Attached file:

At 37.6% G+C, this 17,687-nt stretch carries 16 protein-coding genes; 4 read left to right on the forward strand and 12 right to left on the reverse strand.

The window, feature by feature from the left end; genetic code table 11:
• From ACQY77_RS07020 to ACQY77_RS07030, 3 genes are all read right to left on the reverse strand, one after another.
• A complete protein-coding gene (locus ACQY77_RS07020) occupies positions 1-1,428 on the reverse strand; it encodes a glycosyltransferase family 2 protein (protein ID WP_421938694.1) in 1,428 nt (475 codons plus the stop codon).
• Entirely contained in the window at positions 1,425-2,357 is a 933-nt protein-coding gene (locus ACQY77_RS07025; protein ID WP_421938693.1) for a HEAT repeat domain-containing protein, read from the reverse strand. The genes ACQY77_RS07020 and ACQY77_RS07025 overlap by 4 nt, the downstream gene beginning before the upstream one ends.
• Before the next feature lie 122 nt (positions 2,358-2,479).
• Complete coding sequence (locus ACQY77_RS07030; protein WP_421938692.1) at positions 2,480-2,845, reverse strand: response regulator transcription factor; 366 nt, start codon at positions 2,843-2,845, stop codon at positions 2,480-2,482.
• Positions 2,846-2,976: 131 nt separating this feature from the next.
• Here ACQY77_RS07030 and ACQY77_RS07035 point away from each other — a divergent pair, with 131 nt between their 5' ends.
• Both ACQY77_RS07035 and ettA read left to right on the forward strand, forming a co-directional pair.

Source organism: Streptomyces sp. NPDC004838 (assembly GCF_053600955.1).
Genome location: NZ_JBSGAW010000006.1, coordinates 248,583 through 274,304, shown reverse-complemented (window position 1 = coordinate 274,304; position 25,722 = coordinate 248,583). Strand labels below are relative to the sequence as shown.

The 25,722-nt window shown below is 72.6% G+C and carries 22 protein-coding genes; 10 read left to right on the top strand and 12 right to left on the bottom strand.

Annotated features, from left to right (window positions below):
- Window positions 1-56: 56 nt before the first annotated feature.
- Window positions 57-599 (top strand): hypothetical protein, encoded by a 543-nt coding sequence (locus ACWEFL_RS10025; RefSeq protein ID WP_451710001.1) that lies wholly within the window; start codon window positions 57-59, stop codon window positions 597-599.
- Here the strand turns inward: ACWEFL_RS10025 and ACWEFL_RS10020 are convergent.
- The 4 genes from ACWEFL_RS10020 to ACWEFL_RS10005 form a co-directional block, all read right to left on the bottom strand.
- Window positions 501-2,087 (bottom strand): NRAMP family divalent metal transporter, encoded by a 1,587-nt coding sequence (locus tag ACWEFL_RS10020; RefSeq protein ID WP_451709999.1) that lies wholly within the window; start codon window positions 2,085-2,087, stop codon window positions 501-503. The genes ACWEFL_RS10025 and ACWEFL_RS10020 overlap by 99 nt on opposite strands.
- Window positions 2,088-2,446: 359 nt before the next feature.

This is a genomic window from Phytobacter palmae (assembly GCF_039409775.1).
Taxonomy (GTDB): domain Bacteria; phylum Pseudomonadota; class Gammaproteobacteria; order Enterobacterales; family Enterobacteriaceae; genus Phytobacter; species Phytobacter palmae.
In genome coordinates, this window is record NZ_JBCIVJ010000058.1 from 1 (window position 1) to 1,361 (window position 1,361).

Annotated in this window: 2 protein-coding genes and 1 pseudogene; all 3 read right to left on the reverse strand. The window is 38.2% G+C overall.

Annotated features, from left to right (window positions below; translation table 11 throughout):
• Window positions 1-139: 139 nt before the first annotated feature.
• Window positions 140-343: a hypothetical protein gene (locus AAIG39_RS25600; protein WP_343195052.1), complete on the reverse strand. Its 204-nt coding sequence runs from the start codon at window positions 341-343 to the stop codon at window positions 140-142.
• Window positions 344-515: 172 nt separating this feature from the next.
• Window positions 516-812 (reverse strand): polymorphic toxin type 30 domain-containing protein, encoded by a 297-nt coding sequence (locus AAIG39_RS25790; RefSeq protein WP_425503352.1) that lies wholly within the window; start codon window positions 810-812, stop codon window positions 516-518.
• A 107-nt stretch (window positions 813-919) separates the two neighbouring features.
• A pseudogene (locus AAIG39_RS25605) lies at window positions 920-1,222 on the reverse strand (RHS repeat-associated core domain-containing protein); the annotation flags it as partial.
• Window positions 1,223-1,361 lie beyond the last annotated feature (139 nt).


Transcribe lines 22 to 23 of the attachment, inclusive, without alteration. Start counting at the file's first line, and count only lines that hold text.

Taxonomy (GTDB): domain Bacteria; phylum Pseudomonadota; class Gammaproteobacteria; order Enterobacterales; family Enterobacteriaceae; genus Phytobacter; species Phytobacter palmae.
In genome coordinates, this window is record NZ_JBCIVJ010000058.1 from 1 (window position 1) to 1,361 (window position 1,361).